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D.C. firefighters sent to protect youth workers
Used as ‘deterrent’ in high-crime areas
Question of the Day
D.C. firefighters are being dispatched on late-night patrols to high-crime areas as deterrents and during the day to provide payday protection for residents enrolled in the city's youth-jobs program, raising safety concerns for the "unarmed" firefighters.
The order was issued by the office of Mayor Vincent C. Gray to prevent problems like those last summer when participants in the Summer Youth Employment Program were targeted for muggings and to cut back on summer crime.
Lon Walls, spokesman for the D.C. Fire and Emergency Medical Services, said Wednesday the firefighters are not expected to serve as policemen, "but sometimes a uniform presence can be a deterrent."
However, union officials question why the Gray administration would send firefighters to some of the city's worst corners and perhaps put their safety at risk.
"They are going to send unarmed, untrained firefighters out into some of the most dangerous areas," said police union Chairman Kristopher Baumann.
A Metropolitan Police Department email obtained by The Washington Times shows firefighters will be deployed at 14 spots across the city - sometimes until 4 a.m.
Among them are the 5600 block of Clay Street in Northeast, known for burglaries and robberies, and the corner of North Capitol Street and Florida Avenue in Northwest.
On the night of Jan. 19, a 33-year-old D.C. man was fatally shot on the hardscrabble corner while returning from the theater. Police said he was trying to help a woman and was shot.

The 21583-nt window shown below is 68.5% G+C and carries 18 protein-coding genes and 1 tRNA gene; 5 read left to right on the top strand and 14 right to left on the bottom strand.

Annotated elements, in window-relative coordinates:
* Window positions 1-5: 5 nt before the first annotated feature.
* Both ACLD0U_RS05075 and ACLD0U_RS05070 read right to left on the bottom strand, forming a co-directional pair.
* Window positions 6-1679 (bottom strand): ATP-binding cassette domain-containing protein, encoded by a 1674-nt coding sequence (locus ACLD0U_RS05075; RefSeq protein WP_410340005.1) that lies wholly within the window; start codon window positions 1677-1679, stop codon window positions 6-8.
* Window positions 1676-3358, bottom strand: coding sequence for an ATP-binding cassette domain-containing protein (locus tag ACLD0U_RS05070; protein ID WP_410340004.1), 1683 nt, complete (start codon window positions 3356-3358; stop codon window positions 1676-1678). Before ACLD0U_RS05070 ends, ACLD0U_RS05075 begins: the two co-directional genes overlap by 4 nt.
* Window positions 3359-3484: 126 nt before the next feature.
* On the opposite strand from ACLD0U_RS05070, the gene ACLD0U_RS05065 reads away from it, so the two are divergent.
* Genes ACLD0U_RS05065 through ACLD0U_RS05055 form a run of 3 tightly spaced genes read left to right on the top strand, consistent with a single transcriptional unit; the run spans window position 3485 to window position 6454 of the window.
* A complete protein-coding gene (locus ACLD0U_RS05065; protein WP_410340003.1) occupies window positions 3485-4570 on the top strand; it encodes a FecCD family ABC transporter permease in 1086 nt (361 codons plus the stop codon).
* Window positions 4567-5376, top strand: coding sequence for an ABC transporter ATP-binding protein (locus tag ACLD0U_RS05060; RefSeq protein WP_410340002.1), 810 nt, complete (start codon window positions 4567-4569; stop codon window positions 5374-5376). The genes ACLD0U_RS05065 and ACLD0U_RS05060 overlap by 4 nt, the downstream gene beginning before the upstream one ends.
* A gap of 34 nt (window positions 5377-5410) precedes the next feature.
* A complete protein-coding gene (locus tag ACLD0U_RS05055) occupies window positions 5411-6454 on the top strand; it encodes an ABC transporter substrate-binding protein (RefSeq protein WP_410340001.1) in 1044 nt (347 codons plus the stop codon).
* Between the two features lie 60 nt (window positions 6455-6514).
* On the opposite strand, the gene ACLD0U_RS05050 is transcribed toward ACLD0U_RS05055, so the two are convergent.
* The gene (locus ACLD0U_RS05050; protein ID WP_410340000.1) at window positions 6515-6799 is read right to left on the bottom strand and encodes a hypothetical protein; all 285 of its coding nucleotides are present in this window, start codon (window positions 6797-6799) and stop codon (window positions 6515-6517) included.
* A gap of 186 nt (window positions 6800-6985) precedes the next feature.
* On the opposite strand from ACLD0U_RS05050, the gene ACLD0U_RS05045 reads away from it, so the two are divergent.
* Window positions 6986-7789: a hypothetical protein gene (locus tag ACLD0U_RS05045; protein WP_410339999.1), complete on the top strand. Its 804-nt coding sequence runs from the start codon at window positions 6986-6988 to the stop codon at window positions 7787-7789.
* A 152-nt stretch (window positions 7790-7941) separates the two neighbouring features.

"I'm concerned that this is a knee-jerk reaction to what is a serious problem that is clearly a police matter and not a fire department matter," fire union President Edward C. Smith said.
Paul Quander, deputy mayor for public safety, said all D.C. government employees have a responsibility to look out for residents.
"We wanted to use our resources wisely and strategically," he said of the deployment, which started three weeks ago. "We are not putting [firefighters] at any additional risk. I think it enhances their ability to connect with the community."
Mr. Quander said the assignments will not take firefighters from their regular duties and that they will not act as police.
"If something takes place, they will use their radios or cellphone," he said. "They will not take direct action."
He declined to say how many firefighters will be deployed or verify the locations. He did say the police department selected the locations based on crime data.
Police officials declined to comment.
Having enough officers has been an ongoing problem for D.C. police officials as they often lose them to higher-paying agencies in and around the city.
The department employs about 3,850 officers, and officials have routinely testified about the need to hire hundreds more this year to offset an attrition rate that is expected to cut the force to 3,700 by next summer.
Wednesday was the first payday for residents, 14 to 21, in the summer employment program. Mr. Quander said one participant was mugged that morning.
In the first week of the program, two female participants reported sexual assaults at their job sites.
The program - which this year employs more than 14,000 residents in government and private-sector jobs for six weeks - was started in 1979 by Mayor Marion Barry and has had a history of problems, including mismanagement.
Under Mayor Adrian M. Fenty, the program was $30 million over budget in 2008, paying some nonresidents and others who never showed up to work. Last year, at least five participants reportedly were mugged on payday. Some were wearing T-shirts identifying them as part of the program.
© Copyright 2014 The Washington Times, LLC. Click here for reprint permission.
About the Author
Andrea Noble is a crime and public safety reporter for The Washington Times. She can be reached at firstname.lastname@example.org.
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